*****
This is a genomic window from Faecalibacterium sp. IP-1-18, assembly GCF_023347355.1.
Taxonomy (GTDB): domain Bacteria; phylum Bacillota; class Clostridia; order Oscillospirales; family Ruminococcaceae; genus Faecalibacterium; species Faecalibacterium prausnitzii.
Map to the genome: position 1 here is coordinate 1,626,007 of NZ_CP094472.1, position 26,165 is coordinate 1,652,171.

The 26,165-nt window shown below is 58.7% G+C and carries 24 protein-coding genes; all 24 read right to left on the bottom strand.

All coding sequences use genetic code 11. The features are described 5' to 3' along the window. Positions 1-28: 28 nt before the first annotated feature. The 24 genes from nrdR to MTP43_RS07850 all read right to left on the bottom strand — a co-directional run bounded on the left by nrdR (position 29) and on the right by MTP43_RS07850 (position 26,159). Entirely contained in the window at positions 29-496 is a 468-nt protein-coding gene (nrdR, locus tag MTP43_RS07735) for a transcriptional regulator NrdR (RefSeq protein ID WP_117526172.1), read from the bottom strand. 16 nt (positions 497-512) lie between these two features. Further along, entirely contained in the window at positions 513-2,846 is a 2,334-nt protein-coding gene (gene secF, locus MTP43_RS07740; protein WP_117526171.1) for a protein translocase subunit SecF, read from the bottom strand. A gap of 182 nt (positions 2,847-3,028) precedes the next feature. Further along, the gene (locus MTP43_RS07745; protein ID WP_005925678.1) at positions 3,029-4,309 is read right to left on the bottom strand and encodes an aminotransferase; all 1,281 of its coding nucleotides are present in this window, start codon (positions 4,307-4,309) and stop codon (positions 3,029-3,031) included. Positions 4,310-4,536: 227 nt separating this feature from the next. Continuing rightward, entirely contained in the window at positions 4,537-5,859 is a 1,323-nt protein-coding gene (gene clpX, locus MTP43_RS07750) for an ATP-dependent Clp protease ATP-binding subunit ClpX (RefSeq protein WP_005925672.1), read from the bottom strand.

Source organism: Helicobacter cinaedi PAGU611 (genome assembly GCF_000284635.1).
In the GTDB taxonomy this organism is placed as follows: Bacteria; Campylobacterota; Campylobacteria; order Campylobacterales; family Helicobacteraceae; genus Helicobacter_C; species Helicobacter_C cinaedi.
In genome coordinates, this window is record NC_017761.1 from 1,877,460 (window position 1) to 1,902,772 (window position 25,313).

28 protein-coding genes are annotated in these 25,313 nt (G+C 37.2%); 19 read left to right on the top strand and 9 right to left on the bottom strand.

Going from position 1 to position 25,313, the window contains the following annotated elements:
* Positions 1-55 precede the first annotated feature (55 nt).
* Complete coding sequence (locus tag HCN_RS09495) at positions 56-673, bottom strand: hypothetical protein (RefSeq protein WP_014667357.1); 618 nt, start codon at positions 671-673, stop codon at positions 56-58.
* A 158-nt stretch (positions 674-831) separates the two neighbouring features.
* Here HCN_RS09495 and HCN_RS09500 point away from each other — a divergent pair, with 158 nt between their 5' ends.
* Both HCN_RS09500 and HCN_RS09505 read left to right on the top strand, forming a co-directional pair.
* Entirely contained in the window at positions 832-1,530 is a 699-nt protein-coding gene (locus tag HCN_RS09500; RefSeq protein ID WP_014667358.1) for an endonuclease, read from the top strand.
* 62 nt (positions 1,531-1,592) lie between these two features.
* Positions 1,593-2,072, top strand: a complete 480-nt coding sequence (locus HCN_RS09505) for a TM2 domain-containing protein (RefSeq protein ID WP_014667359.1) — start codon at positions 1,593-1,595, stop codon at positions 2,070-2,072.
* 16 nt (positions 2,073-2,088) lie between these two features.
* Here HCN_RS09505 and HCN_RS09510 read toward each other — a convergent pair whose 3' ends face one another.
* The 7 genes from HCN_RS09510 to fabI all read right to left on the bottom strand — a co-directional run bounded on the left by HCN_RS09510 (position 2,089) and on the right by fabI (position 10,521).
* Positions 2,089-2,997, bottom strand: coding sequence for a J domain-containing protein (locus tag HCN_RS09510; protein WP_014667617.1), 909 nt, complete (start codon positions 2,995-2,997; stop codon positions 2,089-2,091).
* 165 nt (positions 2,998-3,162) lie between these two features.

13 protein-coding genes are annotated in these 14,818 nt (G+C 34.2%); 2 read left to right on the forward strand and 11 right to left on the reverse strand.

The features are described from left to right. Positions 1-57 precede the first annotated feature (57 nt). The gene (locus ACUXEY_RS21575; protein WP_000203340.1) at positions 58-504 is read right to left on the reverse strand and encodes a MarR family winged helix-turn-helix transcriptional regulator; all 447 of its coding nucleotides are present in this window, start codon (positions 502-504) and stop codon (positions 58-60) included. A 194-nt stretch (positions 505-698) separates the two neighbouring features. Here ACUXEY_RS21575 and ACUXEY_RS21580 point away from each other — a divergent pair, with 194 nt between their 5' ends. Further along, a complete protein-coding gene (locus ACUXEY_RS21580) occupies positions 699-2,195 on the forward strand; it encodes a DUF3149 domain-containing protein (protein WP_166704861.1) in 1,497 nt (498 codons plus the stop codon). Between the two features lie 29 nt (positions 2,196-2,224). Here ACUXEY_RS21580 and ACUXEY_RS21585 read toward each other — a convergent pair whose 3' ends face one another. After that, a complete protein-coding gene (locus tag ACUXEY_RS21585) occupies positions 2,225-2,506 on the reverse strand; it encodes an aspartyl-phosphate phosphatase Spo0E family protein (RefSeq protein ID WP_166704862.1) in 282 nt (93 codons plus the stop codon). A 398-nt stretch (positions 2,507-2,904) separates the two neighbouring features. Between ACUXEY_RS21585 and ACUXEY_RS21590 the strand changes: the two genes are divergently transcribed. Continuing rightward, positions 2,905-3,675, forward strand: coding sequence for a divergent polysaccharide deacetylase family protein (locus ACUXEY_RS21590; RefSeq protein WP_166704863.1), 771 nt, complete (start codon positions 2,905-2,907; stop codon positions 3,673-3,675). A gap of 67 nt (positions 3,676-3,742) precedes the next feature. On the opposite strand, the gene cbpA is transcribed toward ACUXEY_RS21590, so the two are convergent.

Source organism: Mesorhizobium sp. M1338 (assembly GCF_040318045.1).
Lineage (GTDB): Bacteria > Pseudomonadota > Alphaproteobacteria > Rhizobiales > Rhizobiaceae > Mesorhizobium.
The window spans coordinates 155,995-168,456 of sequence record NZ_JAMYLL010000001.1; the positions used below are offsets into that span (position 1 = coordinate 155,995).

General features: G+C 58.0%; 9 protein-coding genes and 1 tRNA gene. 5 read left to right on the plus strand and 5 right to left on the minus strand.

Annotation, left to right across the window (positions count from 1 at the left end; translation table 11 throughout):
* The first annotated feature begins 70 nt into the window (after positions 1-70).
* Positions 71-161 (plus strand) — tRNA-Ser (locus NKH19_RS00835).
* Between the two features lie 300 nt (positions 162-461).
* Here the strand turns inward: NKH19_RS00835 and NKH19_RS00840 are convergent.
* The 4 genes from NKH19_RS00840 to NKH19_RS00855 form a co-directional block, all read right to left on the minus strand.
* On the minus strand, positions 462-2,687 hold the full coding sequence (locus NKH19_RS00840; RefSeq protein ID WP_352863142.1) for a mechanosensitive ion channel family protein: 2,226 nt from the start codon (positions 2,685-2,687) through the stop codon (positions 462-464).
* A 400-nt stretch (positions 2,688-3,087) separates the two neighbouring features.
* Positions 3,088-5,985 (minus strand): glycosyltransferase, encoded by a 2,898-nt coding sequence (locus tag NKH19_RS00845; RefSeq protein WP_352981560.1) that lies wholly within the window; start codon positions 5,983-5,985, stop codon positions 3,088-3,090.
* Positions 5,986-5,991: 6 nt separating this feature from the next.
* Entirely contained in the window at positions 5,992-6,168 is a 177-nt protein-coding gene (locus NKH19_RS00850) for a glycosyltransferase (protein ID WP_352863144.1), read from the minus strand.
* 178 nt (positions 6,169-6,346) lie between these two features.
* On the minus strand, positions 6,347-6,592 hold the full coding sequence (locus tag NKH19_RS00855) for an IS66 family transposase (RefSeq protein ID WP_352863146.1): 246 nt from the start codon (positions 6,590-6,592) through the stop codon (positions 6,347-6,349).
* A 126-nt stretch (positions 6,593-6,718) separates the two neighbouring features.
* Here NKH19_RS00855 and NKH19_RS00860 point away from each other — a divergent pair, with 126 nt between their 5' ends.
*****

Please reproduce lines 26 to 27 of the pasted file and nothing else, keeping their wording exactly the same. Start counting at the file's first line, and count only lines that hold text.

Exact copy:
Source organism: Mesorhizobium sp. M1338 (assembly GCF_040318045.1).
Lineage (GTDB): Bacteria > Pseudomonadota > Alphaproteobacteria > Rhizobiales > Rhizobiaceae > Mesorhizobium.